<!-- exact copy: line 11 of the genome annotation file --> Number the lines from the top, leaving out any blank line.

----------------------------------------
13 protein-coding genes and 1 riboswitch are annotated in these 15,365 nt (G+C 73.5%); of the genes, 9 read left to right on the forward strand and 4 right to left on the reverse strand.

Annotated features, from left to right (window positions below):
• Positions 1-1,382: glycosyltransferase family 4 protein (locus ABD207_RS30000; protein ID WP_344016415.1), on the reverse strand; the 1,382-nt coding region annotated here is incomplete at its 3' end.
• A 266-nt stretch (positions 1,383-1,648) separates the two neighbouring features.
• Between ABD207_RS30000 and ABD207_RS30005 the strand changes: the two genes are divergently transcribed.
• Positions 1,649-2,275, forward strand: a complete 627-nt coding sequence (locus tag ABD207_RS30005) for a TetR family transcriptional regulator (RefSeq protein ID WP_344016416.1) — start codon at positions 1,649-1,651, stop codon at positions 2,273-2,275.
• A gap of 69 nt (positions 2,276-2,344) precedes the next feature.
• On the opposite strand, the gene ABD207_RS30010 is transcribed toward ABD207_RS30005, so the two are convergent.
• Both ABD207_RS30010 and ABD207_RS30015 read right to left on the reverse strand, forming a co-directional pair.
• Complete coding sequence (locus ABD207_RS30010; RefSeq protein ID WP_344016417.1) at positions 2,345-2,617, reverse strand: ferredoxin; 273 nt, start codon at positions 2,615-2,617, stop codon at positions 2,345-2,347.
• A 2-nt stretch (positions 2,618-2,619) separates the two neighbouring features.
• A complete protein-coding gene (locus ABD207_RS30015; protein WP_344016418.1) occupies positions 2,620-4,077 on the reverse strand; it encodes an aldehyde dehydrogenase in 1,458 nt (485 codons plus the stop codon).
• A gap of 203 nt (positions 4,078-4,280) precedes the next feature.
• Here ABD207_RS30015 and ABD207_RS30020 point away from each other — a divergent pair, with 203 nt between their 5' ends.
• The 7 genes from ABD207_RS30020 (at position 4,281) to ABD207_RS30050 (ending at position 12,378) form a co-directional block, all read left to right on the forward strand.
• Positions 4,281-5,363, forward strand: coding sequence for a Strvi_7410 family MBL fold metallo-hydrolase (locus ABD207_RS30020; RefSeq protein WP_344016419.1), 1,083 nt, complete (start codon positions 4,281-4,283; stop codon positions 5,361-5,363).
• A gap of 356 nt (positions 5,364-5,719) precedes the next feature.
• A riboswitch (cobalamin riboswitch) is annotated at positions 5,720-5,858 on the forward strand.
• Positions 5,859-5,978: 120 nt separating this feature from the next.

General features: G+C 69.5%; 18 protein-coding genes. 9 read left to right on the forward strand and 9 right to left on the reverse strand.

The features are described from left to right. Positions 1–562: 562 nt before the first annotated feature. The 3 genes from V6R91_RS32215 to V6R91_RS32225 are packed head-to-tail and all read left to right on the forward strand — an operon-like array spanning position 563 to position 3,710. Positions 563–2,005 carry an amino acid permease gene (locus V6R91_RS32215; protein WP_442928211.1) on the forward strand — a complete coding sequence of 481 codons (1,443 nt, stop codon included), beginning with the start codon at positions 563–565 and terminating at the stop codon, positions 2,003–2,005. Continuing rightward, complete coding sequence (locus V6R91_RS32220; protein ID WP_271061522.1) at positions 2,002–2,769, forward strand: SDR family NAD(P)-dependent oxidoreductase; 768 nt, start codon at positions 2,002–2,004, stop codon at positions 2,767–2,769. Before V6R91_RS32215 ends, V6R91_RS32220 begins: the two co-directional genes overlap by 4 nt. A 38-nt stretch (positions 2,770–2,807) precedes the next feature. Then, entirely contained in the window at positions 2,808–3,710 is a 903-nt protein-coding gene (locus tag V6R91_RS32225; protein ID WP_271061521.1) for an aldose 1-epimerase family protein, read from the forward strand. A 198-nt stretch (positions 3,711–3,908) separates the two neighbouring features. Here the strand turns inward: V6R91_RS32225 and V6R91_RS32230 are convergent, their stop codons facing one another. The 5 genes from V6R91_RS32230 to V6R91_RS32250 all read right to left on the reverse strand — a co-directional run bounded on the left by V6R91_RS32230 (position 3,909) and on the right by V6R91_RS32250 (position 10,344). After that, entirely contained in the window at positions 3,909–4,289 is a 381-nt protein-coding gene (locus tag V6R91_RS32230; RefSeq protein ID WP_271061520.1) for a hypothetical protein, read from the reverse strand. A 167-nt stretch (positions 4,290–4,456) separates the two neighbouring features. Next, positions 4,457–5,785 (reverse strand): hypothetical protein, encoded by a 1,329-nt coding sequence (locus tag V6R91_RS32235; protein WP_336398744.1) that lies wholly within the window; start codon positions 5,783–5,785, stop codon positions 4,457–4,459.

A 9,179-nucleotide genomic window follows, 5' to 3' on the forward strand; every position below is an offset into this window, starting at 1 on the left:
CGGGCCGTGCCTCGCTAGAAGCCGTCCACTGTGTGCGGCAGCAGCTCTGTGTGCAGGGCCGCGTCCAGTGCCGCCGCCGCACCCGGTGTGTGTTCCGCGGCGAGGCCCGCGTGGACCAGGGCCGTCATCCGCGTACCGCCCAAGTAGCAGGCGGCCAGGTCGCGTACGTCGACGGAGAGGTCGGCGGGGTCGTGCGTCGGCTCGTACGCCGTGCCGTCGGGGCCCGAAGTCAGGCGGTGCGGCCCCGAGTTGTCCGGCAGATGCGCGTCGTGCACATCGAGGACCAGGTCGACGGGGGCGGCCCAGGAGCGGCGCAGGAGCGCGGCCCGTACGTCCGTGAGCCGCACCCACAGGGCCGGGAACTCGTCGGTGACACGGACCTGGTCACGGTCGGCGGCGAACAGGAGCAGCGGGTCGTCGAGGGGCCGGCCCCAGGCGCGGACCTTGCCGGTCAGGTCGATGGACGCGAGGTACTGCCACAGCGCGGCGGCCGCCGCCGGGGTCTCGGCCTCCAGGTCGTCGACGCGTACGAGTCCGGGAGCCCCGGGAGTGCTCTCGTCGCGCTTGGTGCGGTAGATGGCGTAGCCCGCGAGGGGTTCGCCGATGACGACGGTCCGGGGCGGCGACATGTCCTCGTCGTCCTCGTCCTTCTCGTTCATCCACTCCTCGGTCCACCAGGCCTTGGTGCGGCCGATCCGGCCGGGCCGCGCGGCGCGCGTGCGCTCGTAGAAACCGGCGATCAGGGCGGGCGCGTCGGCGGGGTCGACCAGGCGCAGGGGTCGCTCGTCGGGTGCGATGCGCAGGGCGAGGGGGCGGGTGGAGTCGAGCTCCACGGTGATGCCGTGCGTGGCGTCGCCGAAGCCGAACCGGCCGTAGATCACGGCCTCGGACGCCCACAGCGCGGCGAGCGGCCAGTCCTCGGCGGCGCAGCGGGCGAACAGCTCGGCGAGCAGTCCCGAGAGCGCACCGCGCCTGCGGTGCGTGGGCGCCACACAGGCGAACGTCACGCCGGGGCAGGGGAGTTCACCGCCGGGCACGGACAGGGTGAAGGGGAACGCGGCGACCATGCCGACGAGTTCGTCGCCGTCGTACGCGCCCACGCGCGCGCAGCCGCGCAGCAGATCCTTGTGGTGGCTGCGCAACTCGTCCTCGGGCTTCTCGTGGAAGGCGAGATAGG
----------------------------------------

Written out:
• A 2-nt stretch (positions 2,618-2,619) separates the two neighbouring features.